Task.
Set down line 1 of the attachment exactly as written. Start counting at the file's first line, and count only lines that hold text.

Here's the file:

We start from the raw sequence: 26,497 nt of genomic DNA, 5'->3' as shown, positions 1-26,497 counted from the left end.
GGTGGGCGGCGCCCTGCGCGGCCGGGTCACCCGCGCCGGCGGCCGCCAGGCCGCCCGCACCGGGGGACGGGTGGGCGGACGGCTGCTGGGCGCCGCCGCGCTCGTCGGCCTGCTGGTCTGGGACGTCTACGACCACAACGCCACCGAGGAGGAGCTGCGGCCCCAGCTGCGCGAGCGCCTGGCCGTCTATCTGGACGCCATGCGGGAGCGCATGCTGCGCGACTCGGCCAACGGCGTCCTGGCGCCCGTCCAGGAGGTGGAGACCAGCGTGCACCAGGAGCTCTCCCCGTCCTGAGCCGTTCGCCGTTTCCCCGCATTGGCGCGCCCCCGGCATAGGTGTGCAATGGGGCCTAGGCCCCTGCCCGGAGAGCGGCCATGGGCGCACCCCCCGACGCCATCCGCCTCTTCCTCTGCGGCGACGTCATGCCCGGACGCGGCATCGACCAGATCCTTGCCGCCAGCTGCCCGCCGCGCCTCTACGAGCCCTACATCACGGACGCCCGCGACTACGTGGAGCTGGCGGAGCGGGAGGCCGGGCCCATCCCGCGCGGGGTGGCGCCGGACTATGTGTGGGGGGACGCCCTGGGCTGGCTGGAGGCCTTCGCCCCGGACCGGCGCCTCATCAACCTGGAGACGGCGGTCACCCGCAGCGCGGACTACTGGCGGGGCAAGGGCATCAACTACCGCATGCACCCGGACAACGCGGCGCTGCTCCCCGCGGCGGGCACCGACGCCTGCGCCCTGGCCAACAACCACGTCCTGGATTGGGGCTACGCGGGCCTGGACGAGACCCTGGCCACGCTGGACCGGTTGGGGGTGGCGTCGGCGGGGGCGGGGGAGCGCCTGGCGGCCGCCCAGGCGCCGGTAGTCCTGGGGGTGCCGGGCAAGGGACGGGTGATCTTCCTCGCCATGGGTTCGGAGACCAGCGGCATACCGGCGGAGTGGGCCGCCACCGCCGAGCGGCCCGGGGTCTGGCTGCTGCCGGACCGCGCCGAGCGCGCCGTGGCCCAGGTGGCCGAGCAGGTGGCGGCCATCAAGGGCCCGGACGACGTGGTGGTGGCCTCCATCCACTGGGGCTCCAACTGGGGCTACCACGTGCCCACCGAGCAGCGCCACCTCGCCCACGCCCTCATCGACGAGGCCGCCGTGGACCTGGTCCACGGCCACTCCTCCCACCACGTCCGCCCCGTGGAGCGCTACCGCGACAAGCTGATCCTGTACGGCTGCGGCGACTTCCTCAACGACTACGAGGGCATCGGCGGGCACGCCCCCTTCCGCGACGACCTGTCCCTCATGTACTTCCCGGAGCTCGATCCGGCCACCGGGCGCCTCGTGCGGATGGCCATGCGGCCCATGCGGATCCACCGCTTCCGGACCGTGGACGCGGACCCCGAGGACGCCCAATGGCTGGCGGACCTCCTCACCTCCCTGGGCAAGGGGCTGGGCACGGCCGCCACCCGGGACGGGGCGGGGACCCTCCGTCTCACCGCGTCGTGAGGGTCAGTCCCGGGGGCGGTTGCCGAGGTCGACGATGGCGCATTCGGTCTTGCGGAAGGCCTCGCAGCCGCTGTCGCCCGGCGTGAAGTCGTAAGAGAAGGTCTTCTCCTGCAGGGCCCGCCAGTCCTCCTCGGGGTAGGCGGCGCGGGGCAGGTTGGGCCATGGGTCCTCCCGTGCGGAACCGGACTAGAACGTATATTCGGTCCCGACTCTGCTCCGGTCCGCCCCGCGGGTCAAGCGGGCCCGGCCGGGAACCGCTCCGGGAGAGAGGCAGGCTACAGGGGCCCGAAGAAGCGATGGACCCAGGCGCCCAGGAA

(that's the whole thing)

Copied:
We start from the raw sequence: 26,497 nt of genomic DNA, 5'->3' as shown, positions 1-26,497 counted from the left end.